He admits to some frustration at the intervening years since Yuneec and others rolled out electric prototypes to now, finally, having a viable electric aircraft that the average pilot can own and fly. “I didn’t think it would take this long,” he said. “With the Lindbergh Prizes, we wanted to bring public recognition to breakthroughs in the field.”
The LEAP program “stood down” for a year to give new players, as he calls them, time to further develop their projects. “Many are doing it fairly quietly, so we’re holding off for a while. That’s the beauty of recognition prizes: We can be very flexible.” Lindbergh explains.
He dreams about an incentive like the Orteig Prize his grandfather won in the original Spirit—perhaps a joint effort with the XPRIZE Foundation.
“It would be great to find someone to put up $10 million to be awarded to the first practical aircraft, say a four-seater, to fly nonstop between New York and Paris,” Lindbergh says. “That would really shift the world’s perspective about (what) electric aviation can do. It would also spur the competition and bring a lot of attention to the industry, which it needs,” he said.
He sagely noted that before grandpa Lindbergh hopped the pond, people who flew airplanes were called “barnstormers, daredevils and flying fools.” After that civilization-altering flight, they became known as “pilots and passengers.”
“So yes, I see the need for a change in perspective, and a big prize is one way to bring it about,” Lindbergh said. “But the electric industry is coming, make no mistake,” he said.
He glances across the hangar at the eSpyder. “The biggies like Sikorsky and GE and Airbus and Boeing are all noodling around with it,” Lindergh pointed out. “They see it coming. They are gradually electrifying more and more systems. The Dreamliner’s battery fire problems notwithstanding—there are going to be hiccups along the way—I think electric flight will be very safe,” he said.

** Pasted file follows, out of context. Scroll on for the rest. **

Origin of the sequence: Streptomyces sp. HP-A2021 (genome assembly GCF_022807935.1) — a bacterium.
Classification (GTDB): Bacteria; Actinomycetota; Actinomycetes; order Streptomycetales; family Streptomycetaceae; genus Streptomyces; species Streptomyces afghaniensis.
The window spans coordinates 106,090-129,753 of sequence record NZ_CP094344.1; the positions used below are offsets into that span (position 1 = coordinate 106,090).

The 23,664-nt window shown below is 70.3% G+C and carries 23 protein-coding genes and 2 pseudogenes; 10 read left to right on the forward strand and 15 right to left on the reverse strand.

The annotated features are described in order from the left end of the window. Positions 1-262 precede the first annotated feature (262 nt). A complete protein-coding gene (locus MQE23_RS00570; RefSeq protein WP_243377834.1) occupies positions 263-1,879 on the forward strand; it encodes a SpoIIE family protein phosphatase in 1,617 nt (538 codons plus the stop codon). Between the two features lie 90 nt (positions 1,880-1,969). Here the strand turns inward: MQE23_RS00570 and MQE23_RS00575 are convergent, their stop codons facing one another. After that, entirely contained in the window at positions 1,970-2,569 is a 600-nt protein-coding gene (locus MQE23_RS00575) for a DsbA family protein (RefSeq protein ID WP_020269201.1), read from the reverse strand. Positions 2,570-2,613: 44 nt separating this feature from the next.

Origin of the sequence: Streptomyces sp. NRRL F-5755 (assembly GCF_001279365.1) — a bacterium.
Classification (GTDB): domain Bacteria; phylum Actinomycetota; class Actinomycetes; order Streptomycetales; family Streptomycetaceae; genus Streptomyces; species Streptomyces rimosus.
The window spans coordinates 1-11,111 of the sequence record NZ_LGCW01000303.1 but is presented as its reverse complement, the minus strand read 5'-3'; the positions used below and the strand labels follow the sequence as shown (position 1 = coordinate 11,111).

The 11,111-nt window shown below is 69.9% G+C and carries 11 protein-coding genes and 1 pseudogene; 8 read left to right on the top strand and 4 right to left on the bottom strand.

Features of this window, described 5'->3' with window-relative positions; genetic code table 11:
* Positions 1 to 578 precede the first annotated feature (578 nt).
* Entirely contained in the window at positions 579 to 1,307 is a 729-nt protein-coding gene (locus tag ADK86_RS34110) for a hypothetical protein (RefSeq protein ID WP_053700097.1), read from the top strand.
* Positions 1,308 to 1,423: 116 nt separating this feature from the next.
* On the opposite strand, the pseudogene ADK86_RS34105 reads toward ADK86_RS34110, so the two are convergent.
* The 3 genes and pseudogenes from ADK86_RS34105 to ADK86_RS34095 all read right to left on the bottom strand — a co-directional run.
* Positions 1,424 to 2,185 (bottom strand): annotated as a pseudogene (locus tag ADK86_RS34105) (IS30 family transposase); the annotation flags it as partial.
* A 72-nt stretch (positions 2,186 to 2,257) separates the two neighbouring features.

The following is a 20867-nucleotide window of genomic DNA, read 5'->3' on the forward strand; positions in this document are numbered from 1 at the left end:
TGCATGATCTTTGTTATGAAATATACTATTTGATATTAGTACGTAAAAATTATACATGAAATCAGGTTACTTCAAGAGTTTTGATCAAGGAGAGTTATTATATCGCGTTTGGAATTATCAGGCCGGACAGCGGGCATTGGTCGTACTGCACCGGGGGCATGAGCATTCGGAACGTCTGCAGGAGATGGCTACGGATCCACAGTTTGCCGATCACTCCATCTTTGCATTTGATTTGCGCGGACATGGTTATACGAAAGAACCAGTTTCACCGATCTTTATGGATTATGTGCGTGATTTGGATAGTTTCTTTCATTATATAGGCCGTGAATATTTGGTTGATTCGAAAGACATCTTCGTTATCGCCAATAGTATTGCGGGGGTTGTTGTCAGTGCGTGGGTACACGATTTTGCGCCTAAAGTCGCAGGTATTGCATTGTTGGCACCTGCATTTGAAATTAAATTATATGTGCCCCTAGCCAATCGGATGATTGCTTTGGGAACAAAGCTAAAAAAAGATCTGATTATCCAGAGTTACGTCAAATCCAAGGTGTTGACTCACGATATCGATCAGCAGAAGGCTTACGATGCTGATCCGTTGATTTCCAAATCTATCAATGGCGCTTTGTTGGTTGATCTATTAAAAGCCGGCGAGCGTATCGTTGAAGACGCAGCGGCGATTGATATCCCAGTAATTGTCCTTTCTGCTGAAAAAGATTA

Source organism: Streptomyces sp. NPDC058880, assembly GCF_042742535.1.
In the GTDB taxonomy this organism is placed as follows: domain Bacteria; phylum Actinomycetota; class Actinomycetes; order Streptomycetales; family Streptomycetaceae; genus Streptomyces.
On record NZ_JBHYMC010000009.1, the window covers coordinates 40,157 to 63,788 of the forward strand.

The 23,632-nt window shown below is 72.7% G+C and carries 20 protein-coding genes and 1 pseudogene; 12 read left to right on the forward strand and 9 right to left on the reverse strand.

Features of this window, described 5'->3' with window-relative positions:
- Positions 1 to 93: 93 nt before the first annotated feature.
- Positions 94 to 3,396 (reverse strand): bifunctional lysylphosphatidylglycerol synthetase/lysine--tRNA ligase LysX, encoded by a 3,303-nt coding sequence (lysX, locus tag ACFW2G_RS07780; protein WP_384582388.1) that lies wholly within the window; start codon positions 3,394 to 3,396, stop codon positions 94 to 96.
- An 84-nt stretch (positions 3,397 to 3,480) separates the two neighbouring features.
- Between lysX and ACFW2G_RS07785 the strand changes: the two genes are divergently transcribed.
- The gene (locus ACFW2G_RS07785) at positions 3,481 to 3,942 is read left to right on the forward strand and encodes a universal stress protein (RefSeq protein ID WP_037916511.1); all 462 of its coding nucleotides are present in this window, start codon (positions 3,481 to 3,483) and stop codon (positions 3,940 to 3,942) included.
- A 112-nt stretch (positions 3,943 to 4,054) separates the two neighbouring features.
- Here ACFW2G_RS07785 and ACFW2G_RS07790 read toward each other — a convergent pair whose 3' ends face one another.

Lindbergh brings up the imminent benefit for the flight training market promised by Yuneec’s original bombshell debut: the e430, two-seat S-LSA that GreenWing hopes to have certified by next summer. “Once we get a two-seater with close to two-hour endurance, it will dramatically shift the training market, at least in the U.S.; we have the biggest training market in the world here,” he said.
Erik calls it “a bit of the Holy Grail,” to see which manufacturer will be the first Cessna or Piper of electric flight training.
I asked him if he thinks the e430 could become the electric Cessna 150.
“I think it’s a great airplane, so yes, it could be,” Lindbergh says. “Another company to watch is Pipistrel. They demonstrated a lot of success with the NASA Green Flight Challenge,” he said.
That Slovenian company won world acclaim and a tidy $1.35 million check—the biggest aviation prize ever—by flying 200 miles on batteries alone, with four passengers, at a 100 mph-plus average speed. The fuel “burn” was the energy equivalent of one gallon of gas per passenger—a formidable accomplishment that branded Pipistrel as a major star in the burgeoning electric sweepstakes.
I asked if he has met two other movers and shakers I personally admire: Elon Musk (founder of PayPal, SpaceX and Tesla Motors) and Peter Diamandis, (founder of XPRIZE Foundation, co-founder with another big thinker, Ray Kurzweil, of Singularity University).
“I served with Elon on the board of XPRIZE,” Lindbergh said. “These guys are some of the leading visionaries of our time. Elon’s got a vision, the money and the savvy to back it up.” With a glint in his eye, he added, “I think these guys have surprises up their sleeves for electric flight, as well.”
To appreciate the creative side of Erik Lindbergh’s love of flight, check out www.lindberghgallery.com. His very cool retro sci-fi rocket ships—think Buck Rogers/Flash Gordon style—and other fanciful wood creations are top-notch.